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For an elliptic curve $E$ over $\Bbb{Q}$, we know from the proof of the Mordell-Weil theorem that the weak Mordell-Weil group of $E$ is $E(\Bbb{Q})/2E(\Bbb{Q})$. It is well known that $$ 0 \rightarrow E(\Bbb{Q})/2E(\Bbb{Q}) \rightarrow S^{(2)}(E/\Bbb{Q}) \rightarrow Ш(E/\Bbb{Q})[2] \rightarrow 0 $$ is an exact sequence which gives us a procedure to compute the generators for $E(\Bbb{Q})/2E(\Bbb{Q})$.

(Relatively) recently I found out that there is another way to compute the rank of $E$ using $3$-descent. I was wondering, since the natural structure of the weak Mordell-Weil group is $E(\Bbb{Q})/2E(\Bbb{Q})$, what is the motivation behind using $3$-descent? Also does $3$-descent similarly produce the generators of $E(\Bbb{Q})/2E(\Bbb{Q})$ or does it simply tell us the structure of $E(\Bbb{Q})$ via the Mordell-Weil theorem by giving us only the rank of $E$? Finally does it help us get around the issue of $Ш(E/\Bbb{Q})$ containing an element that is infinitely $2$-divisible?

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2 Answers 2

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An $n$-descent will compute the $n$-Selmer group, which sits in a s.e.s. $$0 \to E(\mathbb Q)/n E(\mathbb Q) \to S^{(n)}(E/\mathbb Q) \to Ш(E/\mathbb Q)[n] \to 0.$$

If you do a $2$-descent, it will give an upper bound on the size of $E(\mathbb Q)/2E(\mathbb Q).$ If you do a $3$-descent, it will give you an upper bound on the size of $E(\mathbb Q)/3 E(\mathbb Q).$

The advantage of one over the other will depend on the structure as a Galois module of $E(\mathbb Q)[n]$, and the structure of the $n$-torsion in Sha.

If $E$ contains a rational $2$-torsion point, then the $2$-Selmer group may be easier to compute than the $n$-Selmer groups for other $n$.

As an example of a descent at a different choice of $n$, note that the elliptic curve $X_0(11)$ contains a rational $5$-torsion point, and Mazur does a $5$-descent to prove that it has no other rational points besides the five points generated by this $5$-torsion point. (See this answer for more details on this.) The elliptic curve $X_0(17)$ has a rational $3$-torsion point, and for this Mazur does a $3$-descent.

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There is no "natural" structure. The point is that if $E(\mathbb{Q})\cong \Delta\oplus \mathbb{Z}^r$, where $\Delta$ is a finite group, then for any positive integer $n$, $$ E(\mathbb{Q})/nE(\mathbb{Q}) \cong \Delta/n\Delta\oplus (\mathbb{Z}/n\mathbb{Z})^r.$$ Note that this is a finite group. Since we can basically assume that we know everything about $\Delta$, computing $|E(\mathbb{Q})/nE(\mathbb{Q})|$ is equivalent to computing the rank $r$.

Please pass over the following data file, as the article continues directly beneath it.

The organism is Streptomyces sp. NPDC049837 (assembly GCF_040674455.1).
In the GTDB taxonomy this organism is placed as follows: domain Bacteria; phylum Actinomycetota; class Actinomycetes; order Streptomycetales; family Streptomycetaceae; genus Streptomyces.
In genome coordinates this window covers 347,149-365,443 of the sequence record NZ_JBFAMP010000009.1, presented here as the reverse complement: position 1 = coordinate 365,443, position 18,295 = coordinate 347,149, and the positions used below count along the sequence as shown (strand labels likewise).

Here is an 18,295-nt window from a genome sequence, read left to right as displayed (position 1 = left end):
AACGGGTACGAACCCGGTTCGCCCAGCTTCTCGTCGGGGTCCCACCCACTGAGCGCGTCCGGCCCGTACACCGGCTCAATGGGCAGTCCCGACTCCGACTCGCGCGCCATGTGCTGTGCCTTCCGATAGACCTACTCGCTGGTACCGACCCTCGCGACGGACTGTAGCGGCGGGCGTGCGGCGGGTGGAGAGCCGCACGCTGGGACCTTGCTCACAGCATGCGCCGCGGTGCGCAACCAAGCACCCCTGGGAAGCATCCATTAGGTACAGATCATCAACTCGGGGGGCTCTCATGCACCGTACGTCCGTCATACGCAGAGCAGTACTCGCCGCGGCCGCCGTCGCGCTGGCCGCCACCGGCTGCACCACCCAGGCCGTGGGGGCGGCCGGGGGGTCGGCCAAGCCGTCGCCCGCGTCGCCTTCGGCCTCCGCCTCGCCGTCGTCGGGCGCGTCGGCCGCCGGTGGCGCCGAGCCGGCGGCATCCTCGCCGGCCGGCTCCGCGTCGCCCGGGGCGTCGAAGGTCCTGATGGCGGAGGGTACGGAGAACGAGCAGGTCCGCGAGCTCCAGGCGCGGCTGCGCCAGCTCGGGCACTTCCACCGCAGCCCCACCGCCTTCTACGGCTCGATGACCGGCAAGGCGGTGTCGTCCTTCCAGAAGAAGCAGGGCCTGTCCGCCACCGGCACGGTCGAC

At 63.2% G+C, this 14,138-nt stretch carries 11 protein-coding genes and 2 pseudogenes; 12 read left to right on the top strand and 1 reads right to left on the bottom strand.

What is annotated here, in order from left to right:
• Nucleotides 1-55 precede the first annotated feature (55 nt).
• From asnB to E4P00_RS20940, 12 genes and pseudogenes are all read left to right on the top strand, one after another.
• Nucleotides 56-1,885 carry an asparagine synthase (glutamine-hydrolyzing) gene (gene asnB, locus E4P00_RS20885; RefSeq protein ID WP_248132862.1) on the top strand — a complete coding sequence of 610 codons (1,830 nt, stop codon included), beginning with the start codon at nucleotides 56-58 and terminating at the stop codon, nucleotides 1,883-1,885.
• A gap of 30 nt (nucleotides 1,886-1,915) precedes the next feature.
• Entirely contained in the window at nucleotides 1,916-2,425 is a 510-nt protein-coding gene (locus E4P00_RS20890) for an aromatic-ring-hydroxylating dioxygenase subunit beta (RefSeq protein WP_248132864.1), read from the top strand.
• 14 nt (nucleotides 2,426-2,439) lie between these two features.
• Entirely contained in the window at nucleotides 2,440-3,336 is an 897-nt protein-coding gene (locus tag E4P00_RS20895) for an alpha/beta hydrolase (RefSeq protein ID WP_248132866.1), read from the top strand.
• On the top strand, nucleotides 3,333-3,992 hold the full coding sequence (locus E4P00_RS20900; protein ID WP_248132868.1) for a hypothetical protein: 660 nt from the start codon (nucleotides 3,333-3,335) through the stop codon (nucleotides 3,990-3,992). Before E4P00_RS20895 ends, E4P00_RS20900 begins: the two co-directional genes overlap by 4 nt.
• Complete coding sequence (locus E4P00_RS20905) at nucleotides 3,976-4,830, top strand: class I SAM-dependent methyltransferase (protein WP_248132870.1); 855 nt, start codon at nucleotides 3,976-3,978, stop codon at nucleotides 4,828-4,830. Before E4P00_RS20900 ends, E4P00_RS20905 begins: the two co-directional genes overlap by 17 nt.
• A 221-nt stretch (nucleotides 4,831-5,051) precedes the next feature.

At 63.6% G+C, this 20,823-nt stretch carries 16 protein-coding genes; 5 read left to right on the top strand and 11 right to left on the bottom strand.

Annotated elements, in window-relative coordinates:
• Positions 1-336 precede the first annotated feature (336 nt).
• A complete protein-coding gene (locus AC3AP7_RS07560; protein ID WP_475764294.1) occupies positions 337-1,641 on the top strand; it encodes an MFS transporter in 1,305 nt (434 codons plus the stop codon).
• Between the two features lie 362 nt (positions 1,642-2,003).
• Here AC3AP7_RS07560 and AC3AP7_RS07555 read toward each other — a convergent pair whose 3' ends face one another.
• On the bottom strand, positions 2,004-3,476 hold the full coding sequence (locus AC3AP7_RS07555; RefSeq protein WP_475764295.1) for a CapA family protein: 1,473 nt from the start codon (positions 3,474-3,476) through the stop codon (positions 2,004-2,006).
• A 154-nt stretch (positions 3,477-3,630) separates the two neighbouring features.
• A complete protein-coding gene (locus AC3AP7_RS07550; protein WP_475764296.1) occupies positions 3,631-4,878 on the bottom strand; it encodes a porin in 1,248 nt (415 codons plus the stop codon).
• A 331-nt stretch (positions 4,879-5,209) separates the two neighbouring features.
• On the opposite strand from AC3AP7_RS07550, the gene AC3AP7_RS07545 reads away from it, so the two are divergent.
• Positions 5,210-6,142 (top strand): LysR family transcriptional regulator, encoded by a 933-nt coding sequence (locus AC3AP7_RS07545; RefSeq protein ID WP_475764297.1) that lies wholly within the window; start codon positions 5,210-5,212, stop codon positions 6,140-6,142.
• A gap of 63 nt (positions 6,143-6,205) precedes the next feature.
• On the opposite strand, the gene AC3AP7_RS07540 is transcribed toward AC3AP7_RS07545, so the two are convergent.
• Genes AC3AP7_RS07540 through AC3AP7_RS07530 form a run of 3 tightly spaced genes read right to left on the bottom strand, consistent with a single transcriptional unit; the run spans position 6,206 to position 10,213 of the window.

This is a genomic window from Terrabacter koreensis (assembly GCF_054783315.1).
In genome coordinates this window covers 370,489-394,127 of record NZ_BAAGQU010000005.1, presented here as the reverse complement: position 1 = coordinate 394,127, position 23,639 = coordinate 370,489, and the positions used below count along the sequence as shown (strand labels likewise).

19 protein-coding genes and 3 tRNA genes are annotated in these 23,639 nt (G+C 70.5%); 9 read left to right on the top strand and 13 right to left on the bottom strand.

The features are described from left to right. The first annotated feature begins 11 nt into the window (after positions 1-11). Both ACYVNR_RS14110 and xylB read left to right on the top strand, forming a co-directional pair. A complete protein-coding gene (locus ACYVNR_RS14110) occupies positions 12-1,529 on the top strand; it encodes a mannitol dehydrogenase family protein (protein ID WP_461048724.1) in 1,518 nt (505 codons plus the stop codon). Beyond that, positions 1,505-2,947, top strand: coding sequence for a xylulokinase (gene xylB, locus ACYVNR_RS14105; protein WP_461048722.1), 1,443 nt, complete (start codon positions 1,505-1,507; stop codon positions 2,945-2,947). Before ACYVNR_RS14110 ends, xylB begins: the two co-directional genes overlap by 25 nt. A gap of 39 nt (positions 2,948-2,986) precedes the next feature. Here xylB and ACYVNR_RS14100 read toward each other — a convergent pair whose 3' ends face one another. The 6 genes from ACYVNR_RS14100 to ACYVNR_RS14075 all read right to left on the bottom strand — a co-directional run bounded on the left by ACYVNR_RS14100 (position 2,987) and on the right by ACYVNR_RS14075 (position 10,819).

Moreover, for any $n$, we have the short exact sequence$^1$ $$ 0 \rightarrow E(\Bbb{Q})/nE(\Bbb{Q}) \rightarrow S^{(n)}(E/\Bbb{Q}) \rightarrow Ш(E/\Bbb{Q})[n] \rightarrow 0.$$

The point is now that if you can compute the middle term, you get an upper bound on the rank. Depending on the precise shape of your elliptic curve, this term can be easier of harder to compute for various $n$. Moreover, depending on the size of the Tate-Shafarevich group, the upper bound you get might be tighter or less tight for different $n$. That's the reason people try to do $n$-descent for as many different $n$ as possible. The number 2 plays no special role here. You should read up on all this in Silverman.

To recapitulate, 3-descent produces (under ideal circumstances!) the generators of $E(\Bbb{Q})/3E(\Bbb{Q})$. But it might fail to do so, if the Tate-Shafarevich group has non-trivial 3-torsion. Then you might need to try a different $n$.

$^1$ In fact, such a sequence exists for any isogeny between two elliptic curves, but let's not go there for now. This is all nicely explained in Silverman.

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I'm confused. Doesn't the natural weak Mordell-Weil group of $E/\Bbb{Q}$ come from lemma 4.1 and theorem 3.1 (descent procedure) in section VIII of Silverman? Do we have that $h([3]P) \geq 9h(P) - C_2$ for some constant $C_2$ depending on the Weierstrass equation for $E$? –  Eugene Jun 19 '12 at 4:48
    
@Eugene: Dear Eugene, There is no single "weak Mordell--Weil group"; the weak Mordell--Weil theorem is about $E(\mathbb Q)/nE(\mathbb Q)$ for some, or any, $n$. Regarding heights, the canonical height is a quadratic function, and the naive height is approximately quadratic, and so yes, $h([n] P)$ is roughly $n^2 h(P)$ for any $n$ and any $P$. Regards, –  Matt E Jun 19 '12 at 4:54
    
@MattE Thanks for clearing up the confusion! –  Eugene Jun 19 '12 at 4:56

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